M. M. Bakhtin, "Social Heteroglossia," in The Bakhtin Reader: Selected Writings of Bakhtin, Medvedev, and Voloshinov (New York: E. Arnold, 1994).

Edward W. Said, Orientalism (New York: Pantheon Books, 1978).

Michael Carrithers, Why Humans Have Cultures: Explaining Anthropology and Social Diversity (New York: Oxford University Press, 1992).

"The Fate of 'Culture': Geertz and Beyond," Representations 59 (1996). (Special issue edited by Sherry B. Ortner, with essays by Stephen Greenblatt, Renato I. Rosaldo Jr., William H. Sewell Jr., Natalie Zemon Davis, George E. Marcus, Lila Abu-Lughod, and Sherry B. Ortner.)

Week 13: Nations


E. J. Hobsbawm, "Introduction: Invention of Tradition," The Invention of Tradition, ed. Hobsbawm and T. O. Ranger (New York: Cambridge University Press, 1983), pp. 1-14.

Benedict R. Anderson, "Introduction," "Cultural Roots," "The Origins of National Consciousness," and "Creole Pioneers," chaps. 1-4 of Imagined Communities: Reflections on the Origin and Spread of Nationalism, rev. and extended ed. (New York: Verso, 1991), pp. 1-65; first ed. published 1983.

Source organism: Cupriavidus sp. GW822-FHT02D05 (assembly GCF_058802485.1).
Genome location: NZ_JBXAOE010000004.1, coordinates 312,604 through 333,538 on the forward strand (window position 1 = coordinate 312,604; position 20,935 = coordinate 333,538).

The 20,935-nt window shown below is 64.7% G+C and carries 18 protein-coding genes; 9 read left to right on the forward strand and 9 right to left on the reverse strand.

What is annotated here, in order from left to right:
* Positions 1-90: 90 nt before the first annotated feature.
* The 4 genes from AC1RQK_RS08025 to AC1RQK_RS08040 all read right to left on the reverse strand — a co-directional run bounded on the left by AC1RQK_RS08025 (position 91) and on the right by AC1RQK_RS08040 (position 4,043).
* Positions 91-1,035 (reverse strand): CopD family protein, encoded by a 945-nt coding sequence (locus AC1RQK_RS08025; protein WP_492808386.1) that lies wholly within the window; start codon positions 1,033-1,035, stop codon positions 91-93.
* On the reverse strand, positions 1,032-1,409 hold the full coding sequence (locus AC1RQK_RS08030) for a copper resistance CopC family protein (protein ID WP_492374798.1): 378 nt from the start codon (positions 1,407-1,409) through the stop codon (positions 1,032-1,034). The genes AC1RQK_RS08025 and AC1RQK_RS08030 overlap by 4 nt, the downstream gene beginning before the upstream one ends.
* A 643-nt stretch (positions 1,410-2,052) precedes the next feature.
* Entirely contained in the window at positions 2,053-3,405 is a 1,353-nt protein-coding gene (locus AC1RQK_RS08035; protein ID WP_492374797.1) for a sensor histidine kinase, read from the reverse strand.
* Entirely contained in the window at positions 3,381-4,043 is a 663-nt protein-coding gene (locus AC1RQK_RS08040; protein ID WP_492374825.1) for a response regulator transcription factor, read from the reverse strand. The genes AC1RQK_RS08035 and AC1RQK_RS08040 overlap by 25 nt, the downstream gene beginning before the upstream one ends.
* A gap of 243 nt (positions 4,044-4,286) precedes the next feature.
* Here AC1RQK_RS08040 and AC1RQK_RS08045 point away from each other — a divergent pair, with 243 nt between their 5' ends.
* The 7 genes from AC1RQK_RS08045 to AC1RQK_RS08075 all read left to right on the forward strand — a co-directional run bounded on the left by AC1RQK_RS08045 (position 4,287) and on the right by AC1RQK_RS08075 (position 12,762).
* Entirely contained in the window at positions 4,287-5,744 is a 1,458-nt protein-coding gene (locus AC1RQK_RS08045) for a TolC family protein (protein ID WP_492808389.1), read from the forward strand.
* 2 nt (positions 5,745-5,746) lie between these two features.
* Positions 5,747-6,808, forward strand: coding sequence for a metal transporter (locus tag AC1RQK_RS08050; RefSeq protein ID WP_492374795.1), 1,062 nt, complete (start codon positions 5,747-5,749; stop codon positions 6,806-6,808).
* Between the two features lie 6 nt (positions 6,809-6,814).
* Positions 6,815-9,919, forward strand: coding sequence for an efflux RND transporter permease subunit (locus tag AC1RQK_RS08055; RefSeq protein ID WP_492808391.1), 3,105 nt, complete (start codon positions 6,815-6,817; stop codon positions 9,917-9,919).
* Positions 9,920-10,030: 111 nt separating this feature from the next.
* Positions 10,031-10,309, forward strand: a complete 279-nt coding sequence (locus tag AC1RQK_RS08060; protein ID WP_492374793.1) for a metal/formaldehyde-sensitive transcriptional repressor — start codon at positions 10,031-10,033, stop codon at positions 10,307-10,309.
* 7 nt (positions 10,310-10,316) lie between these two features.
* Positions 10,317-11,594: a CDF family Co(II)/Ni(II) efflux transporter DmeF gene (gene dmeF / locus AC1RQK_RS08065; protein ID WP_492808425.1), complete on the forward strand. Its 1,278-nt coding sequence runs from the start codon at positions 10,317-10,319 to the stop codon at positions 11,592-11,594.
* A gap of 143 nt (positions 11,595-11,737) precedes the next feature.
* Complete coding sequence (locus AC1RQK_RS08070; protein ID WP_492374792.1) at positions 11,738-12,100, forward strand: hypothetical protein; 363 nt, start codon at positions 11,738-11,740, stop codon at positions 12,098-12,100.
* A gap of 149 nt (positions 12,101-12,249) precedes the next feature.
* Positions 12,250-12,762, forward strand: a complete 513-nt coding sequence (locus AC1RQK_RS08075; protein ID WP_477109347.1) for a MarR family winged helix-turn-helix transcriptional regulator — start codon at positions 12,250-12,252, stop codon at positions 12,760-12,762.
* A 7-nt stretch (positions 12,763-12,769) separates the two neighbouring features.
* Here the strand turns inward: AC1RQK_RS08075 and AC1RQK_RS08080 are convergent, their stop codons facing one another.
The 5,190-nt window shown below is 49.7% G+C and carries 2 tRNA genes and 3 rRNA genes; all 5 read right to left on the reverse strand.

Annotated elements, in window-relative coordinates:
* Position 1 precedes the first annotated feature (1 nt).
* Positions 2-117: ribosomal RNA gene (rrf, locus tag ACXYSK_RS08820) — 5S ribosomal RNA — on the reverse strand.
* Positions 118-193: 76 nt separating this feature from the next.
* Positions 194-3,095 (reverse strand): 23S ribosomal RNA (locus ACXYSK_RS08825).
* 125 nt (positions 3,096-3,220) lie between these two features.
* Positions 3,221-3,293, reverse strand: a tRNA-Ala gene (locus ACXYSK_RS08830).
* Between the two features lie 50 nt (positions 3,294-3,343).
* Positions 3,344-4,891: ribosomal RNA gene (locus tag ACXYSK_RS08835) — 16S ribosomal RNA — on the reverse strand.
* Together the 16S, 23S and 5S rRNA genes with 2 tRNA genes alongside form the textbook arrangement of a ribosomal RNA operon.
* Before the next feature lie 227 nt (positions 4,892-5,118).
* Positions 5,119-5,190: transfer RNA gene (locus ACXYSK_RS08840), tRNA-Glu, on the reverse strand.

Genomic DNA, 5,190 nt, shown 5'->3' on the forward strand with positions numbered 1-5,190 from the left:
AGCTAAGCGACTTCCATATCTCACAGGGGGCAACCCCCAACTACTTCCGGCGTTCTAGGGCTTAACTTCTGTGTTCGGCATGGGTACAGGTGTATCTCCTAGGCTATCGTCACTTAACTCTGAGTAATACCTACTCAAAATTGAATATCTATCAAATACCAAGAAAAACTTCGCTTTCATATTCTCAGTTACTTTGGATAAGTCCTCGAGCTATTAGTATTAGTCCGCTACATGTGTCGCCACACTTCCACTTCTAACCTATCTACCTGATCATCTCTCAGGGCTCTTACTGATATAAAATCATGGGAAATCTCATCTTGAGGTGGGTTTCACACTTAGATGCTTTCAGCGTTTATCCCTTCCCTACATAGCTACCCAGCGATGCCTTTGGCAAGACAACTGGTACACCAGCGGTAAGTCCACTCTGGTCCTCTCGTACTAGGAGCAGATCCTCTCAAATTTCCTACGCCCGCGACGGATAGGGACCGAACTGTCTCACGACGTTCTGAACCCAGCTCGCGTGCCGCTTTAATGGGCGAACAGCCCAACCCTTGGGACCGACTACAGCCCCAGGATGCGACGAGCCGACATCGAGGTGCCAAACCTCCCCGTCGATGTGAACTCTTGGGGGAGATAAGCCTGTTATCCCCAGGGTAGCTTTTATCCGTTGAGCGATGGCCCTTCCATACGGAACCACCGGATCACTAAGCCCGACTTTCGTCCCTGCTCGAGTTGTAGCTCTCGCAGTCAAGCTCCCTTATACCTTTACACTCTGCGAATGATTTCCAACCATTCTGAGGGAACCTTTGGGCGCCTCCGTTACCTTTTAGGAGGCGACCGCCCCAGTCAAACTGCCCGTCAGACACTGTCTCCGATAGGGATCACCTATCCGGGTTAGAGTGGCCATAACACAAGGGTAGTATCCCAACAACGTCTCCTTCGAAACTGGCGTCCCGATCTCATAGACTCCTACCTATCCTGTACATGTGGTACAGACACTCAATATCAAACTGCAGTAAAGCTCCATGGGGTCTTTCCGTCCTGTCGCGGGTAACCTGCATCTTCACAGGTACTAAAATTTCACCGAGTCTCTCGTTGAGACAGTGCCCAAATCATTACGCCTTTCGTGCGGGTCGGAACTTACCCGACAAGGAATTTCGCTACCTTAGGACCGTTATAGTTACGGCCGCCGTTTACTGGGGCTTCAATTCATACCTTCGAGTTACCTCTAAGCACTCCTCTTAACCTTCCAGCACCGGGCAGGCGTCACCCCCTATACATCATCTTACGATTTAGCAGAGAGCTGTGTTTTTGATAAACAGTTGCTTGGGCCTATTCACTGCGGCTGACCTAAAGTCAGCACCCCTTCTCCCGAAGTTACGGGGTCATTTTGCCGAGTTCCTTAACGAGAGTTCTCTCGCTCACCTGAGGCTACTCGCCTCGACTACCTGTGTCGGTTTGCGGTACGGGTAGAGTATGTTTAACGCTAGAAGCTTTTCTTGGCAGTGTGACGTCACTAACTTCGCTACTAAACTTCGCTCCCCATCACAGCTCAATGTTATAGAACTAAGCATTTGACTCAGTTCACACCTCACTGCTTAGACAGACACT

Partha Chatterjee, "Whose Imagined Community?" and "Communities and the Nation," chaps. 1 and 11 of The Nation and Its Fragments: Colonial and Postcolonial Histories (Princeton, N.J.: Princeton University Press, 1993), pp. 3-13 and 220-40.

Homi K. Bhabha, "DissemiNation: Time, Narrative, and the Margins of the Modern Nation," chap. 8 of The Location of Culture (New York: Routledge, 1994), pp. 139-170.


Ernest Gellner, Nations and Nationalism, New Perspectives on the Past (Oxford, England: Blackwell, 1983).

Homi K. Bhabha, "Introduction: Narrating the Nation," and Ernest Renan (1823-1892) "What is a nation?" (1882), in Nation and Narration, ed. Bhabha (New York: Routledge, 1990).

Partha Chatterjee, Nationalist Thought and the Colonial World: A Derivative Discourse (Minneapolis: University of Minnesota Press, 1993); originally published in London: Zed Books for the United Nations University, 1986.

E. J. Hobsbawm, Nations and Nationalism since 1780: Programme, Myth, Reality, 2nd ed. (New York: Cambridge University Press, 1992); first edition published in 1990.